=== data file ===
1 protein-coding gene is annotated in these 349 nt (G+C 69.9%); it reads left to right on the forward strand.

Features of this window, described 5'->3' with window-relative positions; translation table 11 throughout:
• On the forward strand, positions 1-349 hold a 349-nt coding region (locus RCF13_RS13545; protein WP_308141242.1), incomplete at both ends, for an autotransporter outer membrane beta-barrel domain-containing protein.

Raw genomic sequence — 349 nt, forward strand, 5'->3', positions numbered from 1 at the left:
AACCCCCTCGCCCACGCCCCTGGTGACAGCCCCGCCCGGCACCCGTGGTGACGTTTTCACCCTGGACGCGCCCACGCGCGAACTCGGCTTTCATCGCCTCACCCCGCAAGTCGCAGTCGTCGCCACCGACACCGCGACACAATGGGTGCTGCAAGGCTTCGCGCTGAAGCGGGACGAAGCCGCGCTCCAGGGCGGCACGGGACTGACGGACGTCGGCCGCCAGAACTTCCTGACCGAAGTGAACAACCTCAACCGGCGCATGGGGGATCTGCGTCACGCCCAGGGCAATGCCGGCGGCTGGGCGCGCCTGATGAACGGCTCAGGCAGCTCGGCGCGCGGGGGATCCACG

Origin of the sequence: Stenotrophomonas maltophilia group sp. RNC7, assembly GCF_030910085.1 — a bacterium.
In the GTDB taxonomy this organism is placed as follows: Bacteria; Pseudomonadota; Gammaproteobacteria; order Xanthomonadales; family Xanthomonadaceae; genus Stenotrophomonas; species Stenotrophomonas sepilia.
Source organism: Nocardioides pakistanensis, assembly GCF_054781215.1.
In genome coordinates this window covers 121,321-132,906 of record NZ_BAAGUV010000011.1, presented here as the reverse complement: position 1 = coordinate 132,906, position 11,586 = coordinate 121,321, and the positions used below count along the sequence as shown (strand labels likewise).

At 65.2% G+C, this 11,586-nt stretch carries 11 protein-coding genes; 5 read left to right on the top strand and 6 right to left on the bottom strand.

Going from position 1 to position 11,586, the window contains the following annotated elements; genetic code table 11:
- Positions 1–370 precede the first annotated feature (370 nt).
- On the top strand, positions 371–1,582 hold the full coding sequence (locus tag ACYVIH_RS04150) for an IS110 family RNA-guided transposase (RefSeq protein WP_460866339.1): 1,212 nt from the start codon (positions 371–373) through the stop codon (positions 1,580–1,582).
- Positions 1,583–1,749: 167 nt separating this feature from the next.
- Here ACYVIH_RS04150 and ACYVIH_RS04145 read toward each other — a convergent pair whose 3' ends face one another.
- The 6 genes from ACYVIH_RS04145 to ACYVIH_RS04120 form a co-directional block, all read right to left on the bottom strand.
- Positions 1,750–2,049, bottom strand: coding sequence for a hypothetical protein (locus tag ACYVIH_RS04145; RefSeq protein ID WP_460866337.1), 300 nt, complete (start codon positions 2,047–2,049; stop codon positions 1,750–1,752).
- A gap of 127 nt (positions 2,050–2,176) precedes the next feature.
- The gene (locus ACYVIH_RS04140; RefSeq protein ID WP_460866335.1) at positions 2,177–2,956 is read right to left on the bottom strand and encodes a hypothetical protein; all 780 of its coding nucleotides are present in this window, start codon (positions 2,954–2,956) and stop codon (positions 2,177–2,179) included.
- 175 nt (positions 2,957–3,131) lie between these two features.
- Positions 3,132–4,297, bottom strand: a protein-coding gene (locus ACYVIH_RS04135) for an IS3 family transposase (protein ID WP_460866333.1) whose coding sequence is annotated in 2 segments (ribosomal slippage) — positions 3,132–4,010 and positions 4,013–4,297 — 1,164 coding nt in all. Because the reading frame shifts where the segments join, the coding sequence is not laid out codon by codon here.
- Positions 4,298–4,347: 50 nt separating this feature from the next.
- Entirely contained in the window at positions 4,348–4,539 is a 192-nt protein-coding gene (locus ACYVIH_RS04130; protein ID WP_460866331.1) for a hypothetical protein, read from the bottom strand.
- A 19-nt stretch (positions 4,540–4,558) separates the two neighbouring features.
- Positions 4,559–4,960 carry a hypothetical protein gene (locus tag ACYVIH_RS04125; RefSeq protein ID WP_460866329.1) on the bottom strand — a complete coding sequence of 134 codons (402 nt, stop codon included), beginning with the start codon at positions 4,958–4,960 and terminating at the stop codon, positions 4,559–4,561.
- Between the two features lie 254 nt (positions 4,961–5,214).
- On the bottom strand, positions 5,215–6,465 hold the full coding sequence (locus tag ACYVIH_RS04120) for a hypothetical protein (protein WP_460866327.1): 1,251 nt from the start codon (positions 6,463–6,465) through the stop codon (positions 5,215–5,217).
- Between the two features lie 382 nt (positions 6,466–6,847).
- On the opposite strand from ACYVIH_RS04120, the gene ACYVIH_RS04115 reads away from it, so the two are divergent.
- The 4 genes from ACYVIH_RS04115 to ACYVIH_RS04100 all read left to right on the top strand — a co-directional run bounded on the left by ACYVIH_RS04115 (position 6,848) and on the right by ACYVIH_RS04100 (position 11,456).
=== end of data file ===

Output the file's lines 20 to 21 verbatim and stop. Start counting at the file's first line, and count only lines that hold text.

- 175 nt (positions 2,957–3,131) lie between these two features.
- Positions 3,132–4,297, bottom strand: a protein-coding gene (locus ACYVIH_RS04135) for an IS3 family transposase (protein ID WP_460866333.1) whose coding sequence is annotated in 2 segments (ribosomal slippage) — positions 3,132–4,010 and positions 4,013–4,297 — 1,164 coding nt in all. Because the reading frame shifts where the segments join, the coding sequence is not laid out codon by codon here.